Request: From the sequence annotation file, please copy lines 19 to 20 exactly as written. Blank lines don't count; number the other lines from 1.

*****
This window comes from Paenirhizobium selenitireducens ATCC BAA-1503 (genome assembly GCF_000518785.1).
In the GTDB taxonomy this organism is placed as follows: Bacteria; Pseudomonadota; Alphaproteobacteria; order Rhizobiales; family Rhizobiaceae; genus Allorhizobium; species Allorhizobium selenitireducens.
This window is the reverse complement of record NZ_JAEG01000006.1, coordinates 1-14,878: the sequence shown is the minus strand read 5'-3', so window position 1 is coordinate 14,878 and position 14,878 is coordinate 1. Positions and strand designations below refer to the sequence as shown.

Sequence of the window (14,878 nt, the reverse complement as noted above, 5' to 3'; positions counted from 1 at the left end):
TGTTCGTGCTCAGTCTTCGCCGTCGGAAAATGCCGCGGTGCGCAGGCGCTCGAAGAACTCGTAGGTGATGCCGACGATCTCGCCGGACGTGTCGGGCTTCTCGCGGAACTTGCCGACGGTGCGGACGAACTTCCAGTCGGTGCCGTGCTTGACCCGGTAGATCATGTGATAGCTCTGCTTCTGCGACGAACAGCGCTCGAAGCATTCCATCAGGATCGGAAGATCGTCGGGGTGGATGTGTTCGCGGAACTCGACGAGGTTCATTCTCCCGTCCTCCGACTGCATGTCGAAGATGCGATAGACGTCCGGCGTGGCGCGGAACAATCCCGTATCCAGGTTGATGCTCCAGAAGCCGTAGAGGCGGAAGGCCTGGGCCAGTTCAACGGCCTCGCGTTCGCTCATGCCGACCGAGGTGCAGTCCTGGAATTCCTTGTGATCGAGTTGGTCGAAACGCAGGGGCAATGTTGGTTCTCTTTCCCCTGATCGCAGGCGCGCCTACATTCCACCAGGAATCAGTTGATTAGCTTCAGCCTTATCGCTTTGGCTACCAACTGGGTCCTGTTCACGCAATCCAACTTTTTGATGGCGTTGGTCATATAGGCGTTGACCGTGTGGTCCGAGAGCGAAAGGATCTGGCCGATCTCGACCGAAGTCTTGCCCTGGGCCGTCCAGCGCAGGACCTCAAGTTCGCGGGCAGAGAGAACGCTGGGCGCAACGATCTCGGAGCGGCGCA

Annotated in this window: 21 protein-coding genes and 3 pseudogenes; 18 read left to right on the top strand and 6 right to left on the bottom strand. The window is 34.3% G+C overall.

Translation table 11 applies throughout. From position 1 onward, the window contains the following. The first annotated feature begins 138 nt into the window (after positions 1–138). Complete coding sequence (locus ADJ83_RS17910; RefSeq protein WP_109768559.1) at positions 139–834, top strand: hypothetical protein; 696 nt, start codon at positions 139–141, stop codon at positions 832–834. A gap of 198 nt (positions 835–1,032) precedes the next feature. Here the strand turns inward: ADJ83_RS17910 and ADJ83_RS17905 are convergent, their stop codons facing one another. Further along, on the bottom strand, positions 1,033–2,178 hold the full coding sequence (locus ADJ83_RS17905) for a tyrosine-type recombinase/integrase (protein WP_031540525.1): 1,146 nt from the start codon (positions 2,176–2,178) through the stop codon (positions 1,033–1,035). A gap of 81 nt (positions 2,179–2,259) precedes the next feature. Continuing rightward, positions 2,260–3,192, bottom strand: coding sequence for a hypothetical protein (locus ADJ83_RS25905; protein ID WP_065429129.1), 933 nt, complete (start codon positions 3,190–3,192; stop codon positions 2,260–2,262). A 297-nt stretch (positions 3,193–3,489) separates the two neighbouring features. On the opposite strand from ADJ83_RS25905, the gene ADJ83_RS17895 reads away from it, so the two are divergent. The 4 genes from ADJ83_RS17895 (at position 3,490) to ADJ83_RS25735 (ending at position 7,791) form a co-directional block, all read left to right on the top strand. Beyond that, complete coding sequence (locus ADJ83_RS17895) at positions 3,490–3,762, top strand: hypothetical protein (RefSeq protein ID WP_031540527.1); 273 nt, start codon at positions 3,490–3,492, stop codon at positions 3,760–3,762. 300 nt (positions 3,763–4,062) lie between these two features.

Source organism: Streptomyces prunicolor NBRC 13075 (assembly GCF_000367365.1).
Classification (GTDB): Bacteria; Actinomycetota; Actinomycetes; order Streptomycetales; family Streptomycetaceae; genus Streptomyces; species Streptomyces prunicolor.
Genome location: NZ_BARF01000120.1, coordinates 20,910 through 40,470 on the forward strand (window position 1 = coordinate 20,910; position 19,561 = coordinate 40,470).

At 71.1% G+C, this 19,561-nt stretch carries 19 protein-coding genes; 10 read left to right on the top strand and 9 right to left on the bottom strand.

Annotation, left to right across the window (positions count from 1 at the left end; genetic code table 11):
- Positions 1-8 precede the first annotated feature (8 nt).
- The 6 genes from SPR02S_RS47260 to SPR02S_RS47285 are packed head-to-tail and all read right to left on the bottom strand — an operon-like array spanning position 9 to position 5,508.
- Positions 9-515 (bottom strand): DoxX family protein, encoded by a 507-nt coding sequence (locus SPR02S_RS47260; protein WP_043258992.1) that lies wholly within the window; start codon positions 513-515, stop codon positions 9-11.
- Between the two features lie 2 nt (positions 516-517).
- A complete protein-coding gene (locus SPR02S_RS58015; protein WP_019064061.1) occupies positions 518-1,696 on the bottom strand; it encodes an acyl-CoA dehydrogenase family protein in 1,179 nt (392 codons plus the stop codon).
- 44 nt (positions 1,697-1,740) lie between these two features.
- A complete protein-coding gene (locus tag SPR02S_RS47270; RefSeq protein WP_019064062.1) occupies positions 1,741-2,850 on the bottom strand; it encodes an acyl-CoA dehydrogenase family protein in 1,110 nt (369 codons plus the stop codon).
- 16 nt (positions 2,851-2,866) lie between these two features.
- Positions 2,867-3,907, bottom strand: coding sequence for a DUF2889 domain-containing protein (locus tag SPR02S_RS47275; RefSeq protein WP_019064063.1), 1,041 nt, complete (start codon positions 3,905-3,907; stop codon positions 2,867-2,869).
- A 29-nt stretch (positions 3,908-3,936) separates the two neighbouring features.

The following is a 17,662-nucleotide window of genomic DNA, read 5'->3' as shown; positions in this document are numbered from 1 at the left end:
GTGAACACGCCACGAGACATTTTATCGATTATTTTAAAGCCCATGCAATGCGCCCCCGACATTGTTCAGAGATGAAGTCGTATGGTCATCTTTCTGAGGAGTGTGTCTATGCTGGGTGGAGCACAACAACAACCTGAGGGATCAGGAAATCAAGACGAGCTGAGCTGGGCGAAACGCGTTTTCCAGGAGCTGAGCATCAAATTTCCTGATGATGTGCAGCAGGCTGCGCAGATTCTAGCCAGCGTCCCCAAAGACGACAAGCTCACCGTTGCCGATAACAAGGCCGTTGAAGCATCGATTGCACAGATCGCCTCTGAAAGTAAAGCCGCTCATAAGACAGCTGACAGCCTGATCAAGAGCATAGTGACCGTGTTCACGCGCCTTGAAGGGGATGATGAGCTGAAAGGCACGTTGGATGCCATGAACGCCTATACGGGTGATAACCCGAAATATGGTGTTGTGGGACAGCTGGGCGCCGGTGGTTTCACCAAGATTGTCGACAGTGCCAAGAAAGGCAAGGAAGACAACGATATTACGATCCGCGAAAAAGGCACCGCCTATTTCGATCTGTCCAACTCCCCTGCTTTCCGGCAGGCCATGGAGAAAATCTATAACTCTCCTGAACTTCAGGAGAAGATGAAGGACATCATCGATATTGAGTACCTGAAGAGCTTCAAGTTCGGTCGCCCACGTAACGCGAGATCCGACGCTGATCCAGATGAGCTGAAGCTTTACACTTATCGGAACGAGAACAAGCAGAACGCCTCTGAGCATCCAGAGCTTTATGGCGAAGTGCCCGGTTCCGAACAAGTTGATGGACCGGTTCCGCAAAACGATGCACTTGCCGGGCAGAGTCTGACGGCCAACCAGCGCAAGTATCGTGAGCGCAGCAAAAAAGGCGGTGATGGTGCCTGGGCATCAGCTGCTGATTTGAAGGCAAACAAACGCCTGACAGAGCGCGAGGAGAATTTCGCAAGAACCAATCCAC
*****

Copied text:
- A complete protein-coding gene (locus tag SPR02S_RS47270; RefSeq protein WP_019064062.1) occupies positions 1,741-2,850 on the bottom strand; it encodes an acyl-CoA dehydrogenase family protein in 1,110 nt (369 codons plus the stop codon).
- 16 nt (positions 2,851-2,866) lie between these two features.